Boston, Massachusetts, 29 March 2023: The centuries-old global water metering market is at an inflection point, with new technologies and business models altering the competitive landscape and improving utilities’ access to data around consumers’ water usage. Bluefield projects that water meter technology and services spend globally will scale at a 7.9% CAGR from US$8.7 billion in 2023 to US$14.7 billion in 2030, for a total of US$107 billion by the end of this decade, according to a new report from Bluefield Research, The Global Water Metering Landscape: Technology Shifts, Competitive Landscape, and Market Outlook.
“We are seeing one of the most traditional segments of the water industry—water meters—undergoing unprecedented technological change and market disruption,” according to Eric Bindler, Senior Research Director for Bluefield Research. Long considered the “cash registers” of the water industry for their role in billing consumers for their water usage, cutting-edge metering systems combine new measurement and communications technologies with advanced analytics software to provide utility operators with crucial data and insights into a range of issues. “Real-time metering data is invaluable in helping water utilities around the world better address leakage and water scarcity, meet conservation and sustainability targets, monitor the condition and performance of aging water infrastructure, and proactively manage customer relationships,” says Bindler.
Breaking Down the Opportunity: Metering Technology and Services Outlook
Metering is the largest segment of the digital water market, representing over one third of projected global digital water spend over the next decade, according to Bluefield forecasts. An estimated 1.5 billion units—water meters and smart metering endpoints—will be sold globally this decade, with sales expected to reach all-time highs as meter manufacturers recover from post-pandemic supply chain disruptions and component shortages. “While the opportunity is global, there is a wide regional variation in utility technology preferences and adoption rates,” says Bindler.
Unlike other areas of digital water, U.S. utilities lead their more digitally mature European and Australian peers on smart metering adoption, with roughly 25% of U.S. metered connections currently equipped with fully remote-read capabilities. Meanwhile, emerging markets like China and India are at earlier stages of meter deployment, with sizeable opportunities for low-cost manual-read meters to be implemented alongside urban water infrastructure buildout. In Asia and Latin America, as much as 60% of water utility customers don’t have water meters—let alone smart meters—creating significant scope for investment and growth.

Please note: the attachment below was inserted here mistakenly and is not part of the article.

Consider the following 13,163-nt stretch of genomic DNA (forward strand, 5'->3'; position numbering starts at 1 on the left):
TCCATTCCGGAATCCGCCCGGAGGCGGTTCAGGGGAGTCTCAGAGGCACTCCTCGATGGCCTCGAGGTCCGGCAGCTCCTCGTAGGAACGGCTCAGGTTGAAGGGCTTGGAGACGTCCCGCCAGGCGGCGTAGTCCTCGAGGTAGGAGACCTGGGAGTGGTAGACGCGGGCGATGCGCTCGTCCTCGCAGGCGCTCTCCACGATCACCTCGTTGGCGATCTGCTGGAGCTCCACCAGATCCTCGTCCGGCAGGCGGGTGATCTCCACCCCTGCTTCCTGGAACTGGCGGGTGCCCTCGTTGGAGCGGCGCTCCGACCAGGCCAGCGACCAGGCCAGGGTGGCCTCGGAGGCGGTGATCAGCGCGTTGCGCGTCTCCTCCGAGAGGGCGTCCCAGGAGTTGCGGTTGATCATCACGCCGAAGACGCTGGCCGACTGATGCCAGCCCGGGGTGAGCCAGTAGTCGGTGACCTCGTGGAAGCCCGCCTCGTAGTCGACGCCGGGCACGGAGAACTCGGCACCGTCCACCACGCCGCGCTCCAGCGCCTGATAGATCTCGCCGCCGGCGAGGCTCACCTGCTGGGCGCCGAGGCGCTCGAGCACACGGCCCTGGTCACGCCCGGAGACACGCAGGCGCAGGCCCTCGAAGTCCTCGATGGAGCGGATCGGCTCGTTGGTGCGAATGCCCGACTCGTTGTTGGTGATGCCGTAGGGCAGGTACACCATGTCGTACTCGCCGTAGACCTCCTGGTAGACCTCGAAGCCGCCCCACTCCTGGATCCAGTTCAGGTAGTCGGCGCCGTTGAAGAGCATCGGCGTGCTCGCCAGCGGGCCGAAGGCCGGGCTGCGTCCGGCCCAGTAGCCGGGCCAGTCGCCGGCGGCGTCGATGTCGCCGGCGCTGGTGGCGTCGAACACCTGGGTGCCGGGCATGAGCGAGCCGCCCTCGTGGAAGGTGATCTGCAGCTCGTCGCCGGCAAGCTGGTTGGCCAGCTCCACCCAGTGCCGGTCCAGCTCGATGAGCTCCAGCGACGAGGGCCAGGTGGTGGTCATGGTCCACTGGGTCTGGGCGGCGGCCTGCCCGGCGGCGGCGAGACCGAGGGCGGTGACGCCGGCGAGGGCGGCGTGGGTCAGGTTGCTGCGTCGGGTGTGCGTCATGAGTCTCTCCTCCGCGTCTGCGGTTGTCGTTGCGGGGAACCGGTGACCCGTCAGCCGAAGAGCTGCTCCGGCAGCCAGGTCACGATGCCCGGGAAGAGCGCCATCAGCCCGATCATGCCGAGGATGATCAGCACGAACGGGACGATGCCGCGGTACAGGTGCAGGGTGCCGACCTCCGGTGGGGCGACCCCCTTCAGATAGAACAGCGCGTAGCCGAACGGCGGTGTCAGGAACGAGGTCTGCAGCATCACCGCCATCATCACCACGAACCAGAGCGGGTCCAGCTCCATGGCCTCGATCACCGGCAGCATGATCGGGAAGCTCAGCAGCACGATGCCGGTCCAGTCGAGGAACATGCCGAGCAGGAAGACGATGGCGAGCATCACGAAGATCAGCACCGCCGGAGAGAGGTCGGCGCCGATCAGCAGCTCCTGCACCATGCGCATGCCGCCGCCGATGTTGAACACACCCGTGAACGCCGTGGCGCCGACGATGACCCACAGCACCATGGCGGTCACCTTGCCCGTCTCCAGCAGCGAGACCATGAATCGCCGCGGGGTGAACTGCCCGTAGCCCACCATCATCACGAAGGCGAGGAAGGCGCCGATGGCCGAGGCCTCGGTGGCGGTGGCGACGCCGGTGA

Exhibit: Global Water Metering Forecast by Segment & Product Type 2021–2030
Source: Bluefield Research
Diverse Roster of Firms Vie for Global Water Metering Market Dominance
Market and technology shifts are also shaking up the competitive landscape in the water metering segment, opening the door to a host of new competitors to traditional meter manufacturers. While several established U.S.-based providers (i.e., Sensus, Neptune Technology Group, and Itron) enjoy double-digit market share at a global level, new players from Europe (e.g., Kamstrup and Axioma Metering) and China (e.g., Sanchuan Wisdom, Suntront Technology) are making inroads in key regional markets. Meanwhile, leading players are increasingly seeking to tap into digital water market growth opportunities beyond the metering space. “Companies like Badger Meter and Mueller Water Products have expanded not just by buying other metering companies, but also by acquiring remote monitoring and IoT startups to diversify their portfolios of hardware, software, and data analytics offerings,” says Bindler.
Exhibit: Select Metering Firms by Solution Type & Industry Focus
Source: Bluefield Research
Beyond meter manufacturers, utility demand for innovative, digital water metering solutions also supports a growing ecosystem of metering software, communications, and service providers, attracting a wide array of new firms from other industries. “Water metering companies are beginning to face competition from electric and gas metering companies, telecom providers, professional service and consulting firms, and even big tech players. We expect the metering competitive landscape to change significantly in the coming years as more companies—many new to water—look to leverage this growing market opportunity,” says Bindler.